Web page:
Driving the Grand Circle – 2005

The Trip

These are some old photos I found while cleaning out Lightroom. So I decided to relive this great trip by writing a 10 year overdue trip report. Back in the days we would get time off during Christmas to actually do something fun. Having nothing better to do and just having bought a brand new car, I decided to set out to drive and hike through the national parks along the Grand Circle. It was a memorable trip of 11 days along some of the most beautiful sights this country has to offer.

The Grand Circle includes the National Parks of Zion, Bryce Canyon, Capitol Reef, Canyonlands, Arches and the Grand Canyon. I decided to extend that a bit by including Mesa Verde National Park and Monument Valley to the circle. The whole trip is on the map below.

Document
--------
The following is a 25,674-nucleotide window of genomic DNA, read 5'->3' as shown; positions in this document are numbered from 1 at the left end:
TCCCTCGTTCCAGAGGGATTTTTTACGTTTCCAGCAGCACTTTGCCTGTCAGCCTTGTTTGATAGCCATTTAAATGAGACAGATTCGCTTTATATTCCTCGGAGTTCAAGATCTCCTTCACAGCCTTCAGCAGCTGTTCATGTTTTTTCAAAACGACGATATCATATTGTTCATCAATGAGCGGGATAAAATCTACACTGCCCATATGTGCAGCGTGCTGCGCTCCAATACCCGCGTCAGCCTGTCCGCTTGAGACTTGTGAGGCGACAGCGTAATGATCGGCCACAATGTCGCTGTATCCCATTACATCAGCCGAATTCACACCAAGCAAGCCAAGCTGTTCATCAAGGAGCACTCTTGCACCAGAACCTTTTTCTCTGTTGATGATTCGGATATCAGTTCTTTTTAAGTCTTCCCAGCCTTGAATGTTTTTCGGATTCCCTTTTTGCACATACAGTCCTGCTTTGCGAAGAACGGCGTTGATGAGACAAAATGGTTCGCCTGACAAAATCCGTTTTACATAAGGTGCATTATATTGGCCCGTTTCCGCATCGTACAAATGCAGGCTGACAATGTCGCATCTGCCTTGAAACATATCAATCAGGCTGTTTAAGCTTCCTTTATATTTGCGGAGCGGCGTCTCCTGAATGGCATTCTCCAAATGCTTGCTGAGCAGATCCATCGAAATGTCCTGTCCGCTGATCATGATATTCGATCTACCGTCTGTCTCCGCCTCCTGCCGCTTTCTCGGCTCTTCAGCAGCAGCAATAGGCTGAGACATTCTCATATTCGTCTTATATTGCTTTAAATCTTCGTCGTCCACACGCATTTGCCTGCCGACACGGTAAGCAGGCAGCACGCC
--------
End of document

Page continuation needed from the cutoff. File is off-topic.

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Zion National Park

After a very long drive through Las Vegas, I arrived in Springdale, UT, the goto place to start a hike through Zion. The next morning was Christmas Eve and I set out very early to hike my way up to Angels Landing. The hike is almost vertically up, sometimes along the wall with nothing to hold you back other than a chain bolted to the wall. Not the side with the drop, mind you. The first photo below is from the bottom, the third from the top. It is awe inspiring hike. Normally buzzing with people, this day was quiet and I had the trail to myself. The serenity of the moment sitting atop Angel’s Landing still brings a smile to my face.

Bryce Canyon National Park